By Mathieu Taschereau-Dumouchel and Edouard Schaal
We develop a quantitative theory of business cycles with coordination failures. Because of a standard aggregate demand externality, firms want to coordinate production. The presence of a non-convex capacity decision generates multiple equilibria under complete information. We use a global game approach to show that, under incomplete information, the multiplicity of equilibria disappears to give rise to a unique equilibrium with two stable steady states. The economy exhibits coordination traps: after a negative shock of sufficient size or duration, coordination on the good steady state is harder to achieve, leading to quasi-permanent recessions. In our calibration, the coordination channel improves on the neoclassical growth model in terms of business cycle asymmetries and skewness. The model also accounts for features of the 2007- 2009 recession and its aftermath. Government spending is harmful in general as the coordination problem magnifies the crowding out. It can, however, increase welfare — without nominal rigidities — when the economy is about to transition to the bad steady state. Simple subsidies implement the efficient allocation.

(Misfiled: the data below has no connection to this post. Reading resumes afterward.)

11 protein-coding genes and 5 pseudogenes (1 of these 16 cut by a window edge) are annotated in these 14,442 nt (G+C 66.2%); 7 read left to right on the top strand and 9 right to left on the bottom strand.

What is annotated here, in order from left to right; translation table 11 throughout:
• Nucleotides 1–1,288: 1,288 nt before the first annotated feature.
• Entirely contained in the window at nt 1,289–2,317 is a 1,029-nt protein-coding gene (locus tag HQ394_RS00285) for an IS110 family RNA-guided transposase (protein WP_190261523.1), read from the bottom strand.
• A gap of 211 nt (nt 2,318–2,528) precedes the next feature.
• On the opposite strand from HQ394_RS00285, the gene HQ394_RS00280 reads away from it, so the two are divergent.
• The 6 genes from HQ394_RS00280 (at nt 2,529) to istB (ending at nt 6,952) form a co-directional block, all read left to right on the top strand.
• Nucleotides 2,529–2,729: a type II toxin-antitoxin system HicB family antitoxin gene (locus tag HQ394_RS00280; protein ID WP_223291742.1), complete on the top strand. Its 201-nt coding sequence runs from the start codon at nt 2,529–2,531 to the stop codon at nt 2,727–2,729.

This is an interesting way to approach coordination failures and how to narrow down the set of possible equilibria. And for those who feel that the fundamentals were right in the economy, at least on the real side, this model can provide an explanation why a deep and long recession still resulted from a financial shock. The paper ignores completely, though, the impact of very low real interest rates, like the Fed has been pursuing. I wonder whether this model is telling us this policy is a good way to get to the better equilibrium. It should certainly help with coordination.